There have been a mountain of articles about self-driving cars, but little discussion about how they see the world around them. The ability of computers to understand images is still in its infancy – in 2015 there was a lot of talk about how Google was teaching an AI program how to recognize cats within videos.
But obviously a self-driving car has to do a lot better than just ‘seeing’ around it – it needs to paint a 3D picture of everything around it in order to navigate correctly and to avoid problems. It turns out that the primary tool used by self-driving cars is called “Lidar.” Lidar stands for ‘light detection and ranging’ and fits neatly between sonar and radar.
Lidar works by sending out light beams and measuring how long it takes for reflected signals to return, much the same way that a bat sees the world using sonar. Sonar would be fairly useless in a self-driving car since sound waves get distorted in air and only paint an accurate picture for perhaps a dozen feet from the transmitter. That’s great for a bat catching a moth, but not useful for seeing oncoming traffic.
And the radio waves used in radar won’t really work well for self-driving cars. Radar works great for seeing objects far away, like metallic airplanes. But the radio waves pass through many objects (like people) meaning that radar doesn’t create a total picture of the world around it. And radar has problems creating an accurate picture of anything closer than 100 feet.
And that’s where lidar comes in. A lidar device works much like a big radar dish at an airport. It rotates and sends out light signals (actually infrared light signals) and then collects and analyzes the returning echoes to create a picture of the distances to objects around it. Lidar only became practical with modern computer chips which allow the transmitter to ‘rotate’ hundreds of times a second and which possess enough computing power to make sense of the echoed light waves.
And so a self-driving car doesn’t ‘see’ at all. The cars do not rely on standard cameras that try to make sense of the reflected ambient light around the car. The first prototypes of driverless cars tried to do this and could not process or make sense of images fast enough. Instead self-driving cars send out laser light at a specific frequency and then calculates the distance the light travels in every direction to create a picture of the world.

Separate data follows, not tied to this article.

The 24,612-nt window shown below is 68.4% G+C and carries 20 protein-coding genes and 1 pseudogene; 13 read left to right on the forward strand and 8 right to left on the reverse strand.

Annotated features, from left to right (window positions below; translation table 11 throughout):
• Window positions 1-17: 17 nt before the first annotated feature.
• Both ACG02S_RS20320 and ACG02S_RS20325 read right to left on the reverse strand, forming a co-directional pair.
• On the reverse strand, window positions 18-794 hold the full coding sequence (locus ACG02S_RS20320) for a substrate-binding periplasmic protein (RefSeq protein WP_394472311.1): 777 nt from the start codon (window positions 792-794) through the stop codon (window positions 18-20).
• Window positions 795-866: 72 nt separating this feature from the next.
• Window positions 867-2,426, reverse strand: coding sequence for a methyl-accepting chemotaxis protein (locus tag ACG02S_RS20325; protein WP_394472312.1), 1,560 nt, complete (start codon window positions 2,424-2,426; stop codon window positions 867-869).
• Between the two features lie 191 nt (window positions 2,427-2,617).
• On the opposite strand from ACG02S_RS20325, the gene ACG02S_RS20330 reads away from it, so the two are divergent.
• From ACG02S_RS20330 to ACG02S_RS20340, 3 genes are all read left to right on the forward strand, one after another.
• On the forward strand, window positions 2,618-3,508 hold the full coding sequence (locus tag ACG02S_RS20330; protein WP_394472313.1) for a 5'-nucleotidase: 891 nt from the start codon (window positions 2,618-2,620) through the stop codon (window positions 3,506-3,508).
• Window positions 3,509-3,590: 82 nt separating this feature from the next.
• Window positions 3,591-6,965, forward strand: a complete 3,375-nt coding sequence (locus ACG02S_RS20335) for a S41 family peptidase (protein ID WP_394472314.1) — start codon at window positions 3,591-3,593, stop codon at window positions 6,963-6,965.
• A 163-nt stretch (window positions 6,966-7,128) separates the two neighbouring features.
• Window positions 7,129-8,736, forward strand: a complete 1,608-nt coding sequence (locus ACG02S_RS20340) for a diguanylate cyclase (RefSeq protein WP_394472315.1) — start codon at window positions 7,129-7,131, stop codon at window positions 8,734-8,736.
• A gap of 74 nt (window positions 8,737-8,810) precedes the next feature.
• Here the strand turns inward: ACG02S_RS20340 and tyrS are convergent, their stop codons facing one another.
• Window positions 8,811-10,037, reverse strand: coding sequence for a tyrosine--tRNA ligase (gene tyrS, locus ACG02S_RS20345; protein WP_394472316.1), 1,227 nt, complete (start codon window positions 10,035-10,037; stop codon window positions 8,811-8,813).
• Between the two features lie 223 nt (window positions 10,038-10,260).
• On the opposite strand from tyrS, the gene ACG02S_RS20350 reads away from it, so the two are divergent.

If you want to understand more about what this looks like, consider this Radiohead music video. Most of the images in the video were created with lidar. Don’t pay too much attention to the opening headshots because those are somewhat distorted for artistic effect. But the later images of seeing streets shows you the detail of a lidar image. Unlike the normal images our eyes see, a lidar image is massively more detailed in that the distance to everything in such a picture is known. Our eyeballs basically see in 2D and we use images from two eyes to simulate 3D. But a lidar image is fully 3D and gets full perspective from one transmitter.
Lidar does have limitations. It can be ‘blinded’ by heavy snows and rains. Lidar could be jammed by somebody transmitting a bright signal using the same light frequencies. And so smart cars don’t rely 100% on lidar but also use traditional cameras and sonar using the ultrasound frequencies to complement the lidar images.
Lidar is finding other uses. It’s being used, for example, in helicopters to search for things on the ground. A lidar system can spot a fleeing criminal or a lost child in the woods far more easily than older technologies or human eyeballs. Lidar can also create amazingly detailed images of anything. Archeologists are using it to create permanent images of dig sites during various stages of excavation before objects are removed. It’s not hard to think that within a few years that many traditional surveying techniques will be obsolete and that lidar will be able to locate and plot everything on a building lot, for example, down to the millimeter.